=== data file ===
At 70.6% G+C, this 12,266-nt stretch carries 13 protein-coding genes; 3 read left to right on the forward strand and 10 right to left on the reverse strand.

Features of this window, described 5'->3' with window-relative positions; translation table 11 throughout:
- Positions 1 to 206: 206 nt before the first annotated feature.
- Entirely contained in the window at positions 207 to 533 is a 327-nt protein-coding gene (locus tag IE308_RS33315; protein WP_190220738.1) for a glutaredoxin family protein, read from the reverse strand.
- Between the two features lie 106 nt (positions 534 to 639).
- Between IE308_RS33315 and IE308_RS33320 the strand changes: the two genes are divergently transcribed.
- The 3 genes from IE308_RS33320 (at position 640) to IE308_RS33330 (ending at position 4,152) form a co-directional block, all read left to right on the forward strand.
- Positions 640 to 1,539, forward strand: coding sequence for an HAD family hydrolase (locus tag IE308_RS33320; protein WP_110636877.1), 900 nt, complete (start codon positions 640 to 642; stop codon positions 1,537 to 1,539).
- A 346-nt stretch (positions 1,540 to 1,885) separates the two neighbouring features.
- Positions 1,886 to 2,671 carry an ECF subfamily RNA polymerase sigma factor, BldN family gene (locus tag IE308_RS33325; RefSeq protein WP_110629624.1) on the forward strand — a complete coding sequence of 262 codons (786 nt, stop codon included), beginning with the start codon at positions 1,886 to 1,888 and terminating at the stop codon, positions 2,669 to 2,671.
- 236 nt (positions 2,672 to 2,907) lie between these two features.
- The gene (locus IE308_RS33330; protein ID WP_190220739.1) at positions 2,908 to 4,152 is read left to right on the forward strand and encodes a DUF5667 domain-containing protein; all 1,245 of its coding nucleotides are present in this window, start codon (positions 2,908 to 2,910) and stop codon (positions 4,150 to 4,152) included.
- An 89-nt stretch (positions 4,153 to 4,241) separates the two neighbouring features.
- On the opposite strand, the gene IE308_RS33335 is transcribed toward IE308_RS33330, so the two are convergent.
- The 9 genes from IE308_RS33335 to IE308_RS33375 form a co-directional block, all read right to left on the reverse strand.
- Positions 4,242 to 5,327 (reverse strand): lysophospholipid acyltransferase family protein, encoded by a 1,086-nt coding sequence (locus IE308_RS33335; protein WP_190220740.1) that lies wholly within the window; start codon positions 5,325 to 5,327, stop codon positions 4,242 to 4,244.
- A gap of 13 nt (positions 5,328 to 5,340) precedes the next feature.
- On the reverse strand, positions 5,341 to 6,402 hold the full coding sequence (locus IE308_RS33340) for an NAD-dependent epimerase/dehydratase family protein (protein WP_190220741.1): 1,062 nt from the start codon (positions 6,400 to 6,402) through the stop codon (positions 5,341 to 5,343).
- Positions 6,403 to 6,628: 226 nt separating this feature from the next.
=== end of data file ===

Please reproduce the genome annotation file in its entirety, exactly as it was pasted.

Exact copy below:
At 70.6% G+C, this 12,266-nt stretch carries 13 protein-coding genes; 3 read left to right on the forward strand and 10 right to left on the reverse strand.

Features of this window, described 5'->3' with window-relative positions; translation table 11 throughout:
- Positions 1 to 206: 206 nt before the first annotated feature.
- Entirely contained in the window at positions 207 to 533 is a 327-nt protein-coding gene (locus tag IE308_RS33315; protein WP_190220738.1) for a glutaredoxin family protein, read from the reverse strand.
- Between the two features lie 106 nt (positions 534 to 639).
- Between IE308_RS33315 and IE308_RS33320 the strand changes: the two genes are divergently transcribed.
- The 3 genes from IE308_RS33320 (at position 640) to IE308_RS33330 (ending at position 4,152) form a co-directional block, all read left to right on the forward strand.
- Positions 640 to 1,539, forward strand: coding sequence for an HAD family hydrolase (locus tag IE308_RS33320; protein WP_110636877.1), 900 nt, complete (start codon positions 640 to 642; stop codon positions 1,537 to 1,539).
- A 346-nt stretch (positions 1,540 to 1,885) separates the two neighbouring features.
- Positions 1,886 to 2,671 carry an ECF subfamily RNA polymerase sigma factor, BldN family gene (locus tag IE308_RS33325; RefSeq protein WP_110629624.1) on the forward strand — a complete coding sequence of 262 codons (786 nt, stop codon included), beginning with the start codon at positions 1,886 to 1,888 and terminating at the stop codon, positions 2,669 to 2,671.
- 236 nt (positions 2,672 to 2,907) lie between these two features.
- The gene (locus IE308_RS33330; protein ID WP_190220739.1) at positions 2,908 to 4,152 is read left to right on the forward strand and encodes a DUF5667 domain-containing protein; all 1,245 of its coding nucleotides are present in this window, start codon (positions 2,908 to 2,910) and stop codon (positions 4,150 to 4,152) included.
- An 89-nt stretch (positions 4,153 to 4,241) separates the two neighbouring features.
- On the opposite strand, the gene IE308_RS33335 is transcribed toward IE308_RS33330, so the two are convergent.
- The 9 genes from IE308_RS33335 to IE308_RS33375 form a co-directional block, all read right to left on the reverse strand.
- Positions 4,242 to 5,327 (reverse strand): lysophospholipid acyltransferase family protein, encoded by a 1,086-nt coding sequence (locus IE308_RS33335; protein WP_190220740.1) that lies wholly within the window; start codon positions 5,325 to 5,327, stop codon positions 4,242 to 4,244.
- A gap of 13 nt (positions 5,328 to 5,340) precedes the next feature.
- On the reverse strand, positions 5,341 to 6,402 hold the full coding sequence (locus IE308_RS33340) for an NAD-dependent epimerase/dehydratase family protein (protein WP_190220741.1): 1,062 nt from the start codon (positions 6,400 to 6,402) through the stop codon (positions 5,341 to 5,343).
- Positions 6,403 to 6,628: 226 nt separating this feature from the next.